Cairo streets seem to be narrow but this is because cars may be parked 2 or even 3 deep at the side of the road. Every area has a man/boy to manipulate the parking, so drivers never lock their cars, and leave them out of gear. If the car next to the kerb needs to leave, the man will push the outermost cars until the driver can get his car out. It's a bit like the sliding games I had as a young child, where there was only one free space and you had to move everything around to solve it.
Of couse the parking man has to get his bakhsheesh.
The system works very well.
I have to say, the drivers are more ruthless than in Delhi, the difference being in India, the traffic never gets up that much speed! I generally look for a group of buxom veiled matrons as they would absorb any impact. After a few days, you really do not notice it anymore.
Trying to cross the road in Cairo is a death trap. Drivers take no notice of zebra crossings, traffic lights or pedestrians. You can wait half an hour or more to cross some of the larger streets like Dawlat el Gamhouriya.
Sometimes it is easier to take a taxi for 3Epounds to drive you round to the other side of the road.
Most of the tourists would put the traffic in Cairo tip under the warnings and dangers category, but as long as I don't live there and I don't have to fight with it every morning on the way to work (my Bucharest fellows know why), I perceive it more like a local custom.
One of Cairo's "charms"...
Come on, this is an 18 million people town; Bucharest has only two million and is worst...
Though the traffic may seem impossibly overwhelming at first, over time youwill get used to it and crossing no longer becomes a matter of life-and-death. But for those still too scared to cross on their own, stand "downstream" from a local Egyptian and just shadow him closely. To put it crudely, at least there's a buffer between you and the car if it's gonna hit anything.
On a more serious note, look for police posts. Policemen standing by a road, espcially if they are holding a baton, are on duty to stop the traffic at intervals to let the people cross safely.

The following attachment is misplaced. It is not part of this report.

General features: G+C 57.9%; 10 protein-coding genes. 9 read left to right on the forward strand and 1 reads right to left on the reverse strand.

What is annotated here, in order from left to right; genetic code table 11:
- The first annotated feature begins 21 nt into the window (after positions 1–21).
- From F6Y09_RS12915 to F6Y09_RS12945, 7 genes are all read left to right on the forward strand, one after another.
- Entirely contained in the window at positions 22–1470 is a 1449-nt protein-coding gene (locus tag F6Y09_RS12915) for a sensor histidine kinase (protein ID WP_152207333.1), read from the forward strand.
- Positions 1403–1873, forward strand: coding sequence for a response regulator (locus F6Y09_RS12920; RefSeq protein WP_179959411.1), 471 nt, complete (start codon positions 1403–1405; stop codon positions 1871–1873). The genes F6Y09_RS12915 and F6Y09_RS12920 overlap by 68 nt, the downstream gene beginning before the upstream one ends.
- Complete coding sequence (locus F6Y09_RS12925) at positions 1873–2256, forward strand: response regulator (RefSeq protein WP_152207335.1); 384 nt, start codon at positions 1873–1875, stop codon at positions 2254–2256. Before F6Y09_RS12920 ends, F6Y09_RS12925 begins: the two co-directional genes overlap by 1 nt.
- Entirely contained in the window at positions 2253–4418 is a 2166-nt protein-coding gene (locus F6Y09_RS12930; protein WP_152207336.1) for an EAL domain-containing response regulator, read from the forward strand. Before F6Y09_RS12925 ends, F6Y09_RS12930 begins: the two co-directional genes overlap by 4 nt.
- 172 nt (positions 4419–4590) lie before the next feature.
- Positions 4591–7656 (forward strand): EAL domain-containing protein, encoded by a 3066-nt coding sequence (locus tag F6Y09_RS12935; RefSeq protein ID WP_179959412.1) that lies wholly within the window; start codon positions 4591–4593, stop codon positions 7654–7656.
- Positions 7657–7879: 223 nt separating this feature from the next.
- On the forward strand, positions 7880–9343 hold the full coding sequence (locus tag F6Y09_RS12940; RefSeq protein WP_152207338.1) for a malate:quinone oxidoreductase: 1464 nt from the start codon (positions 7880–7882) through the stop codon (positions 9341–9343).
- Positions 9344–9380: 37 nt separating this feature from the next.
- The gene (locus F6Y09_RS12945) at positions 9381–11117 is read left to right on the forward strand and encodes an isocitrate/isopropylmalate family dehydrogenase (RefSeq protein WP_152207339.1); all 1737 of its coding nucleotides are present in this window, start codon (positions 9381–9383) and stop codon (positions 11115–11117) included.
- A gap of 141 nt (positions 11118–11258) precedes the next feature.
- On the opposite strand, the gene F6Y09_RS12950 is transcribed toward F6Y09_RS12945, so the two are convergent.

Lastly, DON'T ALWAYS TRUST the pedestrian lights. Green man doesn't mean a car won't come speeding by from around the corner.
Also, having lived in Egypt for a month, I have yet to witness/hear any road accident involving collision of any kind. So don't let the surface chaos scare you too much-- the drivers actually are very clear about what they are doing. :)
When crossing the street, follow the locals. There are few traffic lights and all kinds of transport. You'll see a Mercedes Benz side by side with a donkey cart, a truck, anything...and they're all going at a mad speed. So find an Egyptian who's crossing the street and try to follow by his/her side!
Traffic in Cairo is sheer chaos and probably only understood by native Egyptians. There doesn't seem to be any rhyme or reason how they drive and they use their horns to excess. They are able to fit their cars into the tiniest spaces and park in the most unbelievable ways. They also don't use their lights at night! Crossing the street is an adventure in itself. Best advice is to follow a local, you'll soon understand how to dodge the traffic. I was quite proud at my adeptness at this after only my 2nd day in Cairo.
The automobile traffic and rules on the roadway in Cairo is unlike any conventional heavy traffic.
a. donkeys, camels and donkey drawn carriages hauling garbage share the roads with cars
b. the traffic circles are a recipe for disaster as the 4 lanes of unlaned cars merge, change lanes, and exit.
c. taxis from the 80's running on egyptian sweat share the roadways with new Toyota vehicles somehow in harmony.
d. in Egypt they like to honk casually every two seconds for no apparent reason, weave in and out, merge, unmerge with no guidelines other than a pseudo flow of traffic making a lane, coming within literally half a foot of other cars
The Egyptian taxi drivers deserve a lot of credit. They work in the Cairo heat, compounded by the millions of tons of exhaust emitted into their air, for meagre wages, sweating and somehow pulling it off appearing relaxed without accidents considering the amount and difficulity of the driving they do with their cars in very poor condition. These cars sometimes do not even have side mirrors!!
To cross a street in Cairo is a good test to see if you will survive this city. The traffic is rather chaotic.
Tips for crossing busy streets:
Move with locals